“The men may have started this war, but the women are running it.”
In the beginning of the war, around 1941, most American women lived as their mothers previously had. Women were supposed to have jobs just until they were married and those who did work after they were married or were mothers were regarded with a sense of pity and scorn from society. In a pre-war poll, 82 percent of Americans believed a wife should not work if her husband did. A majority of Americans believed there should have been a law to prohibit it since rural and city women, alike spent about 50 hours a week on household chores alone.
When the war began it became apparent that more workers were needed. However, women were among the last groups hired. Managers believed that women would take more interest in male workers than they would with the factory machines. As the war progressed and more men were shipped out for military duty, all the men that could work in the United States were so there was no other choice but to hire women. In response the need for more workers, 6.5 million women entered the work force.
Factories and companies, as well as special branches of military service tried to lure women into taking jobs by comparing the housework they did everyday to the work they would be doing in their new jobs. One billboard even stated, “If you’ve followed the recipes in making cakes, you can learn to load a shell.”
Women in America accounted for one third of the work force during World War II. In the beginning of the war, most of the women who worked were single but shortly thereafter the need for wartime workers increased so greatly the factories began recruiting housewives as well. By 1943, housewife workers outnumbered single workers for the first time in history.Throughout the war women went to work in shipyards, aircraft plants and other assembly lines. They also loaded shells, operated cranes, painted ships. Many of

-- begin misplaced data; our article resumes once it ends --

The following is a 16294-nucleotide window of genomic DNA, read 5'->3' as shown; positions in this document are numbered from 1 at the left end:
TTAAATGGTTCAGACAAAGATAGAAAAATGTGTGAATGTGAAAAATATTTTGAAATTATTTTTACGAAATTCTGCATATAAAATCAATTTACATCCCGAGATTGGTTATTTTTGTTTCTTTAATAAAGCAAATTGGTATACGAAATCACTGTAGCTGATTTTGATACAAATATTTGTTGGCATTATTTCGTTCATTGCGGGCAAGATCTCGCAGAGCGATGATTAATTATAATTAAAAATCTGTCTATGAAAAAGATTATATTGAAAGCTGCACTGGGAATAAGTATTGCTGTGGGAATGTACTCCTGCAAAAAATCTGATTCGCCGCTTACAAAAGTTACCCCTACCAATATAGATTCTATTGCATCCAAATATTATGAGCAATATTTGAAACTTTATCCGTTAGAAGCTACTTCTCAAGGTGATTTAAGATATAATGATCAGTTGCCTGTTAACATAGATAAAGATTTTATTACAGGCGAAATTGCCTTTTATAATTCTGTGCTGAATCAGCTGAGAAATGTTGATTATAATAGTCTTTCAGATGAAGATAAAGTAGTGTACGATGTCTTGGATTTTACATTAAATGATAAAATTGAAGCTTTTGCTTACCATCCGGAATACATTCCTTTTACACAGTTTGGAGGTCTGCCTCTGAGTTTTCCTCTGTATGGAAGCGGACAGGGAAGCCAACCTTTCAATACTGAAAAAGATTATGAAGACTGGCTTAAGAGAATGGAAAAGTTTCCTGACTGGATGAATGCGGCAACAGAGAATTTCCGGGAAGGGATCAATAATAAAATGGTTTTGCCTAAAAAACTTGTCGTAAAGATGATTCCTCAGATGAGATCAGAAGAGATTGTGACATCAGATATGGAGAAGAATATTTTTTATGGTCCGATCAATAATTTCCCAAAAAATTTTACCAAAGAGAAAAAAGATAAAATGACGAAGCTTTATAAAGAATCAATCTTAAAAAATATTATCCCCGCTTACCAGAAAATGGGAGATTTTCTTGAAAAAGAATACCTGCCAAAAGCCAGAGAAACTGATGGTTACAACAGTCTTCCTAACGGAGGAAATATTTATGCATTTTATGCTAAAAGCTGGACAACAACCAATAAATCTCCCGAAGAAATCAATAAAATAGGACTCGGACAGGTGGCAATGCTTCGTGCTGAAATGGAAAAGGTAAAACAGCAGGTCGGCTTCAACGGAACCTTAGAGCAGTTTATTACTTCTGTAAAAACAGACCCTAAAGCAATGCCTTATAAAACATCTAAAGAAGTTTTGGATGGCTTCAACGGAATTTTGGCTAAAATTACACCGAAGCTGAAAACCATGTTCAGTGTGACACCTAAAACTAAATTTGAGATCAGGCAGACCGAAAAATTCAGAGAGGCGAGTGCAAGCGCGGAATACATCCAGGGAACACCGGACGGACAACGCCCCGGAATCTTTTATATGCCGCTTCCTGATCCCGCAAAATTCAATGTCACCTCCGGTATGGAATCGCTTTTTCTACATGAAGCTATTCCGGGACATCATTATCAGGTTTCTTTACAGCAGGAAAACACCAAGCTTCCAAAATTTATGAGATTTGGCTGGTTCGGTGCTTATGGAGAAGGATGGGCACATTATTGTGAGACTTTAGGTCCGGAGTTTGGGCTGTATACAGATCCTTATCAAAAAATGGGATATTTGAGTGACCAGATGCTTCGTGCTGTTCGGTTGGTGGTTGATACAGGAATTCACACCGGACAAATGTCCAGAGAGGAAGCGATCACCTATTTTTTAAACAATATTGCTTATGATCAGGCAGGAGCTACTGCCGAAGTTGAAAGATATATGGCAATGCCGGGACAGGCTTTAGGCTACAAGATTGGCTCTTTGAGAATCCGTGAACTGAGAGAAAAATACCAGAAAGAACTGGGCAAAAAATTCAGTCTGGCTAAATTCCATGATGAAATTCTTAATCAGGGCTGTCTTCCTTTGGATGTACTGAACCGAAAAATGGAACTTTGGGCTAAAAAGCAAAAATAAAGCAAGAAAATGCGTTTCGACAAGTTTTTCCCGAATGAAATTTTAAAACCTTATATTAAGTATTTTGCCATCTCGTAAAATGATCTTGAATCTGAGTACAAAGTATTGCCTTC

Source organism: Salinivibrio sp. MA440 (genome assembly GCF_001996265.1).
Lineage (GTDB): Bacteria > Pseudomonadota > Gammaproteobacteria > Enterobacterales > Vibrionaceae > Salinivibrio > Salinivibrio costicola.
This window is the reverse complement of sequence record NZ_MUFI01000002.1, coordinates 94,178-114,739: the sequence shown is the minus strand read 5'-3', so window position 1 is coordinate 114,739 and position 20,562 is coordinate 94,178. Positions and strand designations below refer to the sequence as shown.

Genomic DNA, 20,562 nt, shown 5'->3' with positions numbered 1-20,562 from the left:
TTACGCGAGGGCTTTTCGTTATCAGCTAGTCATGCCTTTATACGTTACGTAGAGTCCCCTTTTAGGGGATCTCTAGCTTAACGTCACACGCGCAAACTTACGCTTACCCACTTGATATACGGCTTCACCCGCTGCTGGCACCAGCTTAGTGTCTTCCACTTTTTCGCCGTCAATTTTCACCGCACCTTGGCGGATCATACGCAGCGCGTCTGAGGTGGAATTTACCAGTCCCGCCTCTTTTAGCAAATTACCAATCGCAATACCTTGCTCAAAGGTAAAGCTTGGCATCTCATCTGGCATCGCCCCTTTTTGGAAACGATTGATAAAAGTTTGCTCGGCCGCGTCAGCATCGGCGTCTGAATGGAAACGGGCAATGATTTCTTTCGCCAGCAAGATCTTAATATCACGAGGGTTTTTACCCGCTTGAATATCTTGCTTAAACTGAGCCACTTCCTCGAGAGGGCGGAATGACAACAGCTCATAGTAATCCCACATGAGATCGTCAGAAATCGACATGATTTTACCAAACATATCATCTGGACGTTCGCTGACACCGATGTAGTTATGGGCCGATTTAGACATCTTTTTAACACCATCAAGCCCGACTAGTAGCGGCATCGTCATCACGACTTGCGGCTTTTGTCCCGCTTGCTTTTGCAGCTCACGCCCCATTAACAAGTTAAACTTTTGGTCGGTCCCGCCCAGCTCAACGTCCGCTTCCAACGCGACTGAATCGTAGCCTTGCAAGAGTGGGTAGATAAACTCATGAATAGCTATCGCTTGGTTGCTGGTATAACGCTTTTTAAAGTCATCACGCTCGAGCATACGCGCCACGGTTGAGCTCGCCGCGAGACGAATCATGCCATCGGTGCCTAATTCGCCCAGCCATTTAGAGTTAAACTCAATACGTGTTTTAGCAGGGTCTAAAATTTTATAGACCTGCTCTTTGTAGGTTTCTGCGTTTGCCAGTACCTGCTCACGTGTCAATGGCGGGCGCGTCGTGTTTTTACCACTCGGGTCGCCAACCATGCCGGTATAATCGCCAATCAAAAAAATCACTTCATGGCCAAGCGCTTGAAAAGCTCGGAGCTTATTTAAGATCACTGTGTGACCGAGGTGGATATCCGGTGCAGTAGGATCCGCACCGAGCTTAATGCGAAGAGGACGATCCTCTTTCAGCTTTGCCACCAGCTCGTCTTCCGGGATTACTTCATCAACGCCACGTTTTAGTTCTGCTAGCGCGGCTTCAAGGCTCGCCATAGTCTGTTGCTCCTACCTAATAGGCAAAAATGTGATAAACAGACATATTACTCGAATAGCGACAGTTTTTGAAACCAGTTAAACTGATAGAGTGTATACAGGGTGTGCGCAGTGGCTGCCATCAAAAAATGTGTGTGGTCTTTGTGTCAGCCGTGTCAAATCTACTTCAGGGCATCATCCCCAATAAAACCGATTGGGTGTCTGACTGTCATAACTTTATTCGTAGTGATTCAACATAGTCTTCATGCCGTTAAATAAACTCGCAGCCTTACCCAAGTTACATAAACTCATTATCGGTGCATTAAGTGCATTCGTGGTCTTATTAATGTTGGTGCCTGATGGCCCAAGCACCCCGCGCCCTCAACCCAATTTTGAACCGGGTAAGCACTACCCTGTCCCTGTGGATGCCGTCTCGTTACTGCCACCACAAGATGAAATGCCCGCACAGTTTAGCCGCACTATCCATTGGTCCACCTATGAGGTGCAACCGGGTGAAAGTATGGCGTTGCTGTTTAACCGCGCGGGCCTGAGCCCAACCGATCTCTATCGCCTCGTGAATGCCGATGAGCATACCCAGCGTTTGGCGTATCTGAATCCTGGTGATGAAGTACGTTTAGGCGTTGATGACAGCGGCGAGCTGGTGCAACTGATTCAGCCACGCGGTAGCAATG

them became welders, bus drivers, train conductors, mechanics, bellhops, nurses and day-care providers. Women comprised a third of the workers in aircraft plants and about 10 percent of the workers at the shipyards and steel mills were women. Although most war work was in factories, many women found work elsewhere. Many became secretaries and clerks in Washington D.C. and more than 200,000 women entered the special branches of the military. Such branches include Women’s Army Corp (WAC), Women Accepted for Volunteer Emergency Service (WAVES), and Women’s Auxiliary Ferrying Squadron (WAFS). These military positions allowed women to take over tasks for soldiers so they could be free to go to combat.
Although women participated in jobs extremely similar to men, they were not treated equally. For the long hour’s women put in, their salaries averaged only 60 percent of men’s. However, the greatest struggle for American women throughout the war was not simply the issue of money.
The working life was difficult for these women. They would work eight to ten hours, often on a night or overnight shift and there were long rides home. When many of these women returned home from work they had to worry about their families and children. There were lines to buy food and other products and very appliances in their households to help with cooking and cleaning.
World War II gave women a patriotic excuse to leave their homes. A Department of Labor poll found that 85 percent of women in the United Auto Workers union wanted to keep their jobs after the war ended. However, after the war more than 1.3 million women were released in late 1945.